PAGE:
The first step was for the workers of the movement to instruct the people in the purpose and aims of the new life. After a campaign was under way inspectors would be sent out to check the results and make necessary recommendations for further improvement. After a campaign was successful—no campaigns were ever fully successful—a new campaign could be launched. Throughout this process strict rules were to be applied: (1) Only superiors had the right to interfere in the daily life of others, and friends could only encourage each other; (2) the movement could be carried out only during leisure hours or vacation time; (3) and all movement funds were to be raised and dispensed by movement members or local government but never from the general public.

Although purportedly driven by popular participation the New Life Movement was entirely planned and carried out by the Nationalist Party through the New Life Movement Promotion Associations.

New Life Movement Promotion Associations

In the weeks after Chiang’s speeches numerous New Life Movement Promotion Associations were established around the country to guide the mass rallies at which New Life Movement id
eology was disseminated to the people. The associations consisted of provincial organizations, municipal associations that were in large cities independent of provincial oversight, railroad associations overlapping multiple provinces, county associations, and overseas associations for Chinese living abroad.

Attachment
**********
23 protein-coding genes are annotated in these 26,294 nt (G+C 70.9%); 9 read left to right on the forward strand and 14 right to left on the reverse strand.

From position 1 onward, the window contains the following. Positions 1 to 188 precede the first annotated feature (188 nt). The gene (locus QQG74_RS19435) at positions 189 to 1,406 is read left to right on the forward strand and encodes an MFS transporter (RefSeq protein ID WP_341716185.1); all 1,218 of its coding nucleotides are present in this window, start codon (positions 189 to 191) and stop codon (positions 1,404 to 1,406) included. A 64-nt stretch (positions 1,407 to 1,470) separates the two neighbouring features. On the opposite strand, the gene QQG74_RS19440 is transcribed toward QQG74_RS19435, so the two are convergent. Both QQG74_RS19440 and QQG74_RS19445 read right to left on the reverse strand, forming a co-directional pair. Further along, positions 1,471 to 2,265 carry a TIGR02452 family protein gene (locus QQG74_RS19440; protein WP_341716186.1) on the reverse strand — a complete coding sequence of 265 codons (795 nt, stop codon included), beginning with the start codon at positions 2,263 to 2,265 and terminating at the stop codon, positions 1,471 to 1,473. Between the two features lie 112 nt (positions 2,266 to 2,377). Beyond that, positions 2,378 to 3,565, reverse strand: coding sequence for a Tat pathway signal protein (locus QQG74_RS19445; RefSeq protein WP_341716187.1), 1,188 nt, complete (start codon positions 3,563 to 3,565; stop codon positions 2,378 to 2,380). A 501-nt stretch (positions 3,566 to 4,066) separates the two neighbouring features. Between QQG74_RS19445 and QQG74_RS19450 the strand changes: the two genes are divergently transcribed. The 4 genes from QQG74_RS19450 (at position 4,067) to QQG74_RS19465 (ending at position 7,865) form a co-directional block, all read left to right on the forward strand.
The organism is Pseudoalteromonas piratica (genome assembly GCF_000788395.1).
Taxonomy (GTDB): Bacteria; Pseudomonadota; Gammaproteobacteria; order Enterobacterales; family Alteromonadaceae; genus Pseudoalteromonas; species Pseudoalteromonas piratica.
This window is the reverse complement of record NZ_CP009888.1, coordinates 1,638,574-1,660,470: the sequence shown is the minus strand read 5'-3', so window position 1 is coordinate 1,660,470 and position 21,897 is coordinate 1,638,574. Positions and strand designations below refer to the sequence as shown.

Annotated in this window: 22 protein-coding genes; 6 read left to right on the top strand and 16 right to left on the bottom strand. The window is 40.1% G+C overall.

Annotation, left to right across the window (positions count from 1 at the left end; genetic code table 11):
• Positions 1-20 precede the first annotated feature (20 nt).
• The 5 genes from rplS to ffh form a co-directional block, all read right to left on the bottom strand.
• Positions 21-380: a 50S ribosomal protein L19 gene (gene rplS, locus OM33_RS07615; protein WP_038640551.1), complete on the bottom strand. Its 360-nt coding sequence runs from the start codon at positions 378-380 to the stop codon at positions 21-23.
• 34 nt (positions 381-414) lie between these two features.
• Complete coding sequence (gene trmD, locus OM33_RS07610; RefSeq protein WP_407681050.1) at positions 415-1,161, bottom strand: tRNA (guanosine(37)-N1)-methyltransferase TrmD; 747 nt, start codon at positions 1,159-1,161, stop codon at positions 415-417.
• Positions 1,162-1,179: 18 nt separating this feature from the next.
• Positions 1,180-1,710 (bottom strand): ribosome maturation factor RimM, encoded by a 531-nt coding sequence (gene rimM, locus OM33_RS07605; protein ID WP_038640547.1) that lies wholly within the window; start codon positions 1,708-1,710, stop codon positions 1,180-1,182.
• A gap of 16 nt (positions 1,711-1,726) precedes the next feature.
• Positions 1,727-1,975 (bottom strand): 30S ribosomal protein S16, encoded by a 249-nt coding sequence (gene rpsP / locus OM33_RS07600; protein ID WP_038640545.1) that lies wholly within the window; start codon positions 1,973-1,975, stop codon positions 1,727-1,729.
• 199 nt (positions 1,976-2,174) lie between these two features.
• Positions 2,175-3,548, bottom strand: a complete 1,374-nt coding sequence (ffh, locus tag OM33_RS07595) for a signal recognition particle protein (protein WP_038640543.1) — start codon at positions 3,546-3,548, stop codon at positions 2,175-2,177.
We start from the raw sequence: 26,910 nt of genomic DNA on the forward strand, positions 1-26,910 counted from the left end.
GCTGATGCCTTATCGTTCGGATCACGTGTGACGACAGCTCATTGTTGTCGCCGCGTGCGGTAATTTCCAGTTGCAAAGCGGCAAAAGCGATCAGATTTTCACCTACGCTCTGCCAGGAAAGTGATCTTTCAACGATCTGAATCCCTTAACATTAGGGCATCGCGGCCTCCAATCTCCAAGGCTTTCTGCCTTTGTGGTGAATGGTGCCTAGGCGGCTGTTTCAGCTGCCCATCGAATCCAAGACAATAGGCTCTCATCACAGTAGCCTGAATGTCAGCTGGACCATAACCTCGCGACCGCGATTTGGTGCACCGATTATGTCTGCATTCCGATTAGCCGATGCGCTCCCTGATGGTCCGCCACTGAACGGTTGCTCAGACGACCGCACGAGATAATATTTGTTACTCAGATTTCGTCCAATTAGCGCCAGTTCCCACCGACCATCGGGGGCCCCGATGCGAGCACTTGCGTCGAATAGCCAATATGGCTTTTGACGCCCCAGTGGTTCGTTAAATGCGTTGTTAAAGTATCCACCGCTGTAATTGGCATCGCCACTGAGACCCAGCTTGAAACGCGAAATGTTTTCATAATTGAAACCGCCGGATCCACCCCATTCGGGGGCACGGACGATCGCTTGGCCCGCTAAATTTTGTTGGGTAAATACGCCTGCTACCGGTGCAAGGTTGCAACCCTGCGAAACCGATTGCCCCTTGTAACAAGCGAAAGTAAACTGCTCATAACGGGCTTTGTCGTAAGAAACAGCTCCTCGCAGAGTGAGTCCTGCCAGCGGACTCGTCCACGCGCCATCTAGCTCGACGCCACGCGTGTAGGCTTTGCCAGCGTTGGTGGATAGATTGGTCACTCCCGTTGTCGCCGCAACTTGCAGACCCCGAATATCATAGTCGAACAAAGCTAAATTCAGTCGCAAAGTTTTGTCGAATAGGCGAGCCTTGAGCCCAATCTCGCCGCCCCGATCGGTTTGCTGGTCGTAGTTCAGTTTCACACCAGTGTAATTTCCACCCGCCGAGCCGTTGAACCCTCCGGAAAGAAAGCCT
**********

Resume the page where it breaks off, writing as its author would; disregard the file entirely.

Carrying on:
The New Life Movement Promotion Associations were staffed by at least one member of the following bodies: the provincial government, the provincial Nationalist Party organization, the Bureau of Civil Affairs, the Bureau of Education, the Bureau of Public Safety, local military authorities, and leaders of local civic groups. The director of the railroad, chief of the railroad police, and the railroad Nationalist Party organization led the railroad associations. Overseas associations consisted of members of the local Chinese consulate, the local Nationalist Party branch, local Chinese schools, merchant’s guilds, and various Chinese organizations. As this list makes clear, Nationalist Party members controlled all promotion associations.

The first actual association was founded at Nanchang on 21 February, and it immediately planned and carried out the first public meeting at the Nanchang Athletic Grounds on 11 March; activities such as street sweeping were emphasized. During March and April nine provinces and three municipalities established New Life Movement Promotion Associations. By the end of the first year fifteen provinces, three municipalities, and nine railway centers had New Life associations. The movement continued to grow through 1937, by which time there were nineteen provincial, five municipal, twelve railroad, thirteen hundred county, and ten overseas associations (two in Japan, two in Korea, two in Southeast Asia, as well as one each in Macao, Timor, Mexico City, and Lima, Peru).

New Life Movement Voluntary Service Groups